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Dual RNA-seq uncovers the immune response of Larimichthys crocea to the secY gene of Pseudomonas plecoglossicida from the perspective of host-pathogen interactions

Wang, Luying, Sun, Yunjia, Zhao, Lingmin, Xu, Xiaojin, Huang, Lixing, Qin, Yingxue, Su, Yongquan, Zhang, Jiaonan, Yan, Qingpi
Fish & shellfish immunology 2019 v.93 pp. 949-957
Larimichthys crocea, Pseudomonas plecoglossicida, RNA interference, Toll-like receptors, aerobes, bacteria, bacterial infections, bacterial proteins, coagulation, complement, fish diseases, genes, host-pathogen relationships, immune response, marine fish, messenger RNA, mortality, pathogens, protein secretion, quantitative polymerase chain reaction, reverse transcriptase polymerase chain reaction, sequence analysis, signal transduction, spleen, transcriptome, virulence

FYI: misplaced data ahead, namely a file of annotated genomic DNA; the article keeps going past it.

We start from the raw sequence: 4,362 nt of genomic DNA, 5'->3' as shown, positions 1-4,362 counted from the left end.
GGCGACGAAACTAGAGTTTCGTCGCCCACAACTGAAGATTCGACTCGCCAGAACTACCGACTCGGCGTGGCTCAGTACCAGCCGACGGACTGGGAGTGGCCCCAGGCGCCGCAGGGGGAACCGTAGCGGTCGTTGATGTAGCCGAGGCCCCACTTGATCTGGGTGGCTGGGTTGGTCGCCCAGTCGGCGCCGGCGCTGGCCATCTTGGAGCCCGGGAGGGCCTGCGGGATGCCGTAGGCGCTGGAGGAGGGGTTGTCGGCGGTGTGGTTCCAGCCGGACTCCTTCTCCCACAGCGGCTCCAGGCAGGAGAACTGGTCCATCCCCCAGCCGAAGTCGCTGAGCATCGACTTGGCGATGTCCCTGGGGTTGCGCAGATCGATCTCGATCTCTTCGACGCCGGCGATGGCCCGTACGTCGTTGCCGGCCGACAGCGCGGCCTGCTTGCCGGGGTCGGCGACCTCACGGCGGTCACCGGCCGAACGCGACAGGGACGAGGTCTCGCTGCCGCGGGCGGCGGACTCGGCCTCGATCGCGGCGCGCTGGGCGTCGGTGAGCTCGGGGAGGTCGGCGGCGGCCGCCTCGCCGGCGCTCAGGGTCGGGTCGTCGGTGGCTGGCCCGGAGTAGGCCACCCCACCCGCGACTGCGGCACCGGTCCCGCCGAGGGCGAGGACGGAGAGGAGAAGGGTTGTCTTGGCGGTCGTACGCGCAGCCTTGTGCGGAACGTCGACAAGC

Pseudomonas plecoglossicida is a Gram-negative aerobic bacterium that causes high mortality and serious economic losses in some commercial marine fish. Expression of secY was found to be significantly upregulated at 18 °C compared to 28 °C by RNA-seq and qRT-PCR. All five tested recombinant vectors (pCM130/tac + shRNA) significantly reduced secY mRNA levels in P. plecoglossicida. The recombinant vector encoding shRNA-1165 exhibited the best gene-silencing efficiency, 82.4% and was used to create an RNAi strain for further studies. Compared with the wildtype strain, infections of Larimichthys crocea with the RNAi strain resulted in a 2-day delay in onset time and a 35% reduction in mortality, as well as the alleviation of spleen symptoms. The spleens of L. crocea infected by the wild type or RNAi strain of P. plecoglossicida were subjected to dual RNA-seq at 2 dpi. Compared with the wildtype strain, infection of P. plecoglossicida with the RNAi strain resulted in significant changes in the transcriptomes of both host and pathogen. KEGG analysis showed that the complement and coagulation cascade and the Toll-like receptor signalling pathway were the most enriched host pathways. In the pathogen, genes of the “Sec secretion system” were significantly downregulated. This downregulation of “Sec secretion system” genes hindered the secretion of bacterial proteins and reduced the virulence of P. plecoglossicida. Thus, it was easier for L. crocea to clear the RNAi strain of P. plecoglossicida, and the immune response was similarly reduced. The results indicated that secY was a virulence gene of P. plecoglossicida and played roles in the host-pathogen interactions of L. crocea and P. plecoglossicida.